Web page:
Cyborgs might still be a ways away, but “biohybrid” bots might be closer than you think, according to an international team of researchers.
The term cyborg refers to any biomechanical entity that was born organic and later received mechanical augmentations, either to restore lost functionality or to enhance its abilities. It’s possible that cyborgs will become commonplace in the future, as people turn to robotic prosthetics to replace lost limbs, explore whole new senses through mechanical augmentation, or by plugging into a Neuralink-like artificial mind.
But there’s also a reverse to the cyborg coin, the biohybrids — robots enhanced with living cells or tissues to make them more lifelike. Biological systems can bring a lot to the biohybrid table, such as muscle cell augmentations to help the bots perform subtle movements, or bacterial add-ons to help them navigate through living organisms — and unlike cyborgs, biohybrids are coming on-line today, according to a new metastudy.
The paper, penned by an international group of scientists and engineers, aims to get an accurate picture of the state of biohybrid robotics today. The field, they report, is entering a “deep revolution in both [the] design principles and constitutive elements” it employs.
“You can consider this the counterpart of cyborg-related concepts,” said lead author Leonardo Ricotti, of the BioRobotics Institute at the Sant’Anna School of Advanced Studies, in Pisa, Italy. “In this view, we exploit the functions of living cells in artificial robots to optimize their performances.”
In recent years we’ve seen robots of all shapes and sizes bringing increasing complexity to bear in both software and hardware. They’re on assembly lines moving and welding heavy metal pieces, and sub-millimeter robots are being developed to kill cancer cells or heal wounds from within the body.
One thing robots haven’t quite gotten right in all this time, however, is fine movement. Actuation, the coordination of movements, proved itself to be a persistent thorn in the side of robotics, the team writes. Robots can handle huge weights with impressive ease and fluidity. Alternatively, they can operate a laser cutter with perfect accuracy each and every time. But they have difficulty coordinating subtler actions, such as cracking an egg cleanly into a bowl, or caressing. Unlike animal movements, which start gently on a micro scale and lead up to large-scale motion, robots’ initial movements are jerky.
Another shortcoming, according to Ricotti, is that our bots are quite power hungry. They can’t hold a candle to the sheer energy efficiency of biological systems, refined by evolution almost to its limits over millions of years — a problem that’s particularly relevant in micro-robots, whose power banks are routinely larger than the robot itself.
Mixing living ‘parts’ into robots can solve these problems, she adds.
The team writes that muscles can provide the fine accuracy actuation and steady movement that robots currently lack. For example, they showcase a group led by Barry Trimmer of Tufts University (Trimmer is also a co-author of the metastudy), that developed worm-like biohybrid robots powered by the contraction of insect muscle cells.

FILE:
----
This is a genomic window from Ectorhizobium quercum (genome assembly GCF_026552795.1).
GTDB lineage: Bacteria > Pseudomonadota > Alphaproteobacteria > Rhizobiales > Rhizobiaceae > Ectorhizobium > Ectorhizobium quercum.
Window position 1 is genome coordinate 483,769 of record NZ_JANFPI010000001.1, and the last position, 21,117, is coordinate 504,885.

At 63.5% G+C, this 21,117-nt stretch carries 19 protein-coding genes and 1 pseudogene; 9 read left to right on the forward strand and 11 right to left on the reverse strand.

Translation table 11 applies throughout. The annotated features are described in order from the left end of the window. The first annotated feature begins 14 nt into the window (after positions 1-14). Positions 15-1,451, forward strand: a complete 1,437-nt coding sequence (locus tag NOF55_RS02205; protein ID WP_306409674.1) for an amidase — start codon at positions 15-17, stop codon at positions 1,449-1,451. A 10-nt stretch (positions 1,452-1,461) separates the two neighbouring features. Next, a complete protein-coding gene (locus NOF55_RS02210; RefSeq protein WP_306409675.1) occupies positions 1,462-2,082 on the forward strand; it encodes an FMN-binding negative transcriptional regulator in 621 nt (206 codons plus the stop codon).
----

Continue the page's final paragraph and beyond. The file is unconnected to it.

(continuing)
Co-author Sylvain Martel, of Polytechnique Montréal, is trying to solve the energy issue by outfitting his bots with bacterial treads. His work used magnetotactic bacteria, which move along magnetic field lines, to transport medicine to cancer cells. The method allows Martel’s team to guide the bacteria using external magnets, allowing them to target tumors or cells that have proven elusive in the face of traditional treatments.
Steel and sinew
Biohybrid robotics comes with its own set of drawbacks, however. Biological systems are notoriously more fragile than metal-borne robots, and they prove to be the weakest link in hybrid systems. Biohybrids can only operate in temperature ranges suitable for life (so no extreme heat or cold), are more vulnerable to chemical or physical damage, and so on. In general, if a living organism wouldn’t last too long in a certain place, neither would a biohybrid.
Finally, living cells need to be nourished, and that’s something we haven’t really learned how to do well in robots yet — so as of now, our biohybrids tend to be rather short-lived. But for all their shortcomings, biohybrid robots have a lot of promise. When talking about a manta-ray-like biobot developed by a team at Harvard last year, Adam Feinberg, a roboticist at Carnegie Mellon University, said that “by using living cells they were able to build this robot in a way that you just couldn’t replicate with any other material.”
“You shine a light, and it triggers the muscles to swim. You couldn’t replicate this movement with on-board electronics and actuators while keeping it lightweight and maneuverable.”
The paper Biohybrid actuators for robotics: A review of devices actuated by living cells has been published in the journal Science Robotics.
Was this helpful?